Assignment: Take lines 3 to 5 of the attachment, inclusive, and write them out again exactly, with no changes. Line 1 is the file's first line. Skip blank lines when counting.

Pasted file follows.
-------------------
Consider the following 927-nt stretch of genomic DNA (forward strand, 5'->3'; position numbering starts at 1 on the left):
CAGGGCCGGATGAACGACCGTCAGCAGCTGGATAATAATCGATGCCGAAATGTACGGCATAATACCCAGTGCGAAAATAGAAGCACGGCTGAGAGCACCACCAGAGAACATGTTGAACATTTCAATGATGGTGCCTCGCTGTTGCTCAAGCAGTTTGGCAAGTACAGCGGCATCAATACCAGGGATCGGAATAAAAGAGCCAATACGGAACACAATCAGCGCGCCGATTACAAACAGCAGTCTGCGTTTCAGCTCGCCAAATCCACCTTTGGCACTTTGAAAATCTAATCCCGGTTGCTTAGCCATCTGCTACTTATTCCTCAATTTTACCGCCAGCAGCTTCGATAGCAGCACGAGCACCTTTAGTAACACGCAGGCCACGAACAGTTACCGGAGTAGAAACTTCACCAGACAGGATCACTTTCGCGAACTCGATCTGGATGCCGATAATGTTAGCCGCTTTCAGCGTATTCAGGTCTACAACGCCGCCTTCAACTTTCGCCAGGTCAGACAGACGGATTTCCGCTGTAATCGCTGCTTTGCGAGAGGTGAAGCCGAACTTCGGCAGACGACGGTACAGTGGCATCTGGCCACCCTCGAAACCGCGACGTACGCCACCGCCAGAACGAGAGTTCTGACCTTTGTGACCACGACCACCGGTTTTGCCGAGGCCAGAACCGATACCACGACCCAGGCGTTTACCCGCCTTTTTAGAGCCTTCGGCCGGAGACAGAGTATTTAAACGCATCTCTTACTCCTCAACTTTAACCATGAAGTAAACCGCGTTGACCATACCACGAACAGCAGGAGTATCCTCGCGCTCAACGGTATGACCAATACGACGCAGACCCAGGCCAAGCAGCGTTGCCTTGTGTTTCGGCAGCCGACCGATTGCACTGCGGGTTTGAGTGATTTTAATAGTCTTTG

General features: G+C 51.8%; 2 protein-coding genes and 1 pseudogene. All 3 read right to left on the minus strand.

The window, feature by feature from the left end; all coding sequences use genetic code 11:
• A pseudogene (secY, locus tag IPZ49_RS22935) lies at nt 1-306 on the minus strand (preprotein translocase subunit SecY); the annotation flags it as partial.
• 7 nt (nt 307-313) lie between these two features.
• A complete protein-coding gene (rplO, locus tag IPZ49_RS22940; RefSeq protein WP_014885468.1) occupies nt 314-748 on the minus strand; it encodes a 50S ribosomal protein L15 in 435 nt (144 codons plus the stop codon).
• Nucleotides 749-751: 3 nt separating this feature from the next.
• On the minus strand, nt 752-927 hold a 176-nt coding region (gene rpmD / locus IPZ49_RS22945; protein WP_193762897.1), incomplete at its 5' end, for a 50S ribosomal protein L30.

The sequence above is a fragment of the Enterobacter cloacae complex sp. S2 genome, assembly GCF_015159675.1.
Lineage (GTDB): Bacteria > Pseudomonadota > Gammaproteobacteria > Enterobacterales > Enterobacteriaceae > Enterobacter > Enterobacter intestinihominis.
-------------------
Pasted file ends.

General features: G+C 51.8%; 2 protein-coding genes and 1 pseudogene. All 3 read right to left on the minus strand.

The window, feature by feature from the left end; all coding sequences use genetic code 11:
• A pseudogene (secY, locus tag IPZ49_RS22935) lies at nt 1-306 on the minus strand (preprotein translocase subunit SecY); the annotation flags it as partial.